Here's where the Good Samaritan came in. One of the Pony Club DCs (I think that's the title) immediately got to work. She called Carly's instructor and offered to let Carly use her own daughter's horse (her daughter had gone off to college) for rating up, if Carly could shift from grief to work. The instructor and the Pony Club DC, hereafter called The Good Samaritan, persuaded Carly to give it a try.
The Good Samaritan loaded up Winston, her daughter's horse, and hauled him to Carly's lesson barn twice a week every week so that Carly could get used to the horse and prepare for her rating. I think Carly also came out to the Good Samaritan's barn for some extra time riding and getting used to the horse.
The Good Samaritan worked with her and made her comfortable on Winston. And by the time that the rating came around, Carly was scared but ready.
The Good Samaritan hauled Winston 80 miles to the rating on a miserably cold day. They were there early in the morning. They went home after dark.
Carly was in a group of five girls, including my daughter, Lily. The rating was hard. Of the five, only three passed. Carly (and Lily) were among them.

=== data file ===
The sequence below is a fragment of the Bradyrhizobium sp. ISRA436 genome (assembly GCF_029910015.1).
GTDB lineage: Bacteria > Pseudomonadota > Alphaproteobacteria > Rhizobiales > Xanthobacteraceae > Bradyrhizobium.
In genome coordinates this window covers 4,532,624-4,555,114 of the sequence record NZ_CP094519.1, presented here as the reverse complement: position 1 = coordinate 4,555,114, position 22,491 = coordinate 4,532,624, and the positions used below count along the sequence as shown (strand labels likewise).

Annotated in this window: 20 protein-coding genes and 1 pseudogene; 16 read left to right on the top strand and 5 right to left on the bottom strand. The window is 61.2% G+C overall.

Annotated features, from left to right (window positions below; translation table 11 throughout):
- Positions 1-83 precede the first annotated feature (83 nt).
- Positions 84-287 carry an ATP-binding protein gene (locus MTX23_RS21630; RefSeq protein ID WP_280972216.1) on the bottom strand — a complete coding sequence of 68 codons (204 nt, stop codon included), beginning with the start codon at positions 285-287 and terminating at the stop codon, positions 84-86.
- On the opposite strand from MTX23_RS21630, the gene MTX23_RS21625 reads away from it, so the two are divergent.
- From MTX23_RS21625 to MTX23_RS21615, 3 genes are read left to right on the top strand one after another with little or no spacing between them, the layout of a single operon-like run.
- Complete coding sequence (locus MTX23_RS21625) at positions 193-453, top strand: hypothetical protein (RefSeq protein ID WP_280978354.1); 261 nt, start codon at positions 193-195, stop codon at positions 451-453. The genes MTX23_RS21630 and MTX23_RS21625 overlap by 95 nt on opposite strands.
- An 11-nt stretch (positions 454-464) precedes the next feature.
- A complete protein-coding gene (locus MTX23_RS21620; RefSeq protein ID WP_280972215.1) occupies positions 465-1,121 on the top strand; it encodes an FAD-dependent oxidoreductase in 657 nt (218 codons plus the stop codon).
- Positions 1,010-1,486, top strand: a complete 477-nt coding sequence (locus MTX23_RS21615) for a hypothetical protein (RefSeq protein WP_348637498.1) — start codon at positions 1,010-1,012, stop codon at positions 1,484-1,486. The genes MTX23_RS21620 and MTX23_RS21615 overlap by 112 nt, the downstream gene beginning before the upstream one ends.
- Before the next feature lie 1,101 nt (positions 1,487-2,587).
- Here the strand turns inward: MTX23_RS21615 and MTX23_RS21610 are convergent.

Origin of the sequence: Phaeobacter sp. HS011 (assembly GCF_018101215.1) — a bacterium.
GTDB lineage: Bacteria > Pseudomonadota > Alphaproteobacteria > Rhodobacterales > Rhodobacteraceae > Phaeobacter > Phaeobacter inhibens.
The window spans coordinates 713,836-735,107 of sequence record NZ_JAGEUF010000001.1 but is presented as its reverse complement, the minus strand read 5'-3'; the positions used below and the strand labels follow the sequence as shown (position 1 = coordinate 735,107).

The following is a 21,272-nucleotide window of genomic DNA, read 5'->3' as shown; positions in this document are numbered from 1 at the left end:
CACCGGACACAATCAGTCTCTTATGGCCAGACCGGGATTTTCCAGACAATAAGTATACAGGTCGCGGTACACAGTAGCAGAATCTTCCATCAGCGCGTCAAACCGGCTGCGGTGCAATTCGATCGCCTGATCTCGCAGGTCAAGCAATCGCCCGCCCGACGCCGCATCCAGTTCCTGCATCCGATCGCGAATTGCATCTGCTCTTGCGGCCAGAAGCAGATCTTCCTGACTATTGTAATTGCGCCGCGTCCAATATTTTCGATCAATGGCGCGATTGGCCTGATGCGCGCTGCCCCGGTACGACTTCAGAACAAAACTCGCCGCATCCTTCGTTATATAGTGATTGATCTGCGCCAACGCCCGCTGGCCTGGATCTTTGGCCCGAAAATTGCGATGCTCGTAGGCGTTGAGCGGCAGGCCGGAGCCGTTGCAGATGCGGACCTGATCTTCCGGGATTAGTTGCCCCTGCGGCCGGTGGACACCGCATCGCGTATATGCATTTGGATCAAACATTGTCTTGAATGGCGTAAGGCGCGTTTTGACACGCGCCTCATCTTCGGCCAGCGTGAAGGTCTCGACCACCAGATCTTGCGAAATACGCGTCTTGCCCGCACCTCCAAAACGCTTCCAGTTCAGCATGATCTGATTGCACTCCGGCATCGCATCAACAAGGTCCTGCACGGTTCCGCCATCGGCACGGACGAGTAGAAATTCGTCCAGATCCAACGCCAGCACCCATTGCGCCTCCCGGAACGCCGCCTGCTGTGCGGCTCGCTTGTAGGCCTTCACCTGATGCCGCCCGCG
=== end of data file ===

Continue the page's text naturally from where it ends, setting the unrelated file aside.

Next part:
Thanks to a near stranger, Carly got to fulfill her dream of rating up. Though she still grieves, her riding continues.
When I commented to someone how extraordinary it was that The Good Samaritan would spend week after week going to so much trouble for someone else's child, they told me it wasn't extraordinary at all. They said, "She's always doing things like that. Her husband calls her 'The Good Samaritan.'"
I am touched and inspired by this story. The Good Samaritan took what she had and brought it to a grieving girl. Twice a week, week after week. No doubt many of her suppers were late. Her own chores didn't get done. She skipped time out with friends or time on her own with a book. She gave what she had -- herself, her time and her horse -- with joy and love.
To misparaphrase Mark Twain, "Live in such a way that when you die even the undertaker feels the loss."
I can't see me hauling horses twice a week for somebody else's child, but I can do more than I do. I look to this Good Samaritan as my role model, and I see that there are ways I can help other people with what I have and who I am. And my resolution for 2010 is to once a week (it sounds so paltry) to do something nice and out of the ordinary for someone not in my family.
Remind me. And offer suggestions. It really doesn't take all that much effort to lighten someone else's load. Bagging your own groceries when the cashier is overwhelmed with customers. Cooking extra to take to an elderly neighbor. Babysitting for someone who needs some time off, or taking an older person to the movies. I'm sure if we are open to the idea, the opportunities will present themselves. This year, I'm available.
Tell me about the Good Samaritans you know.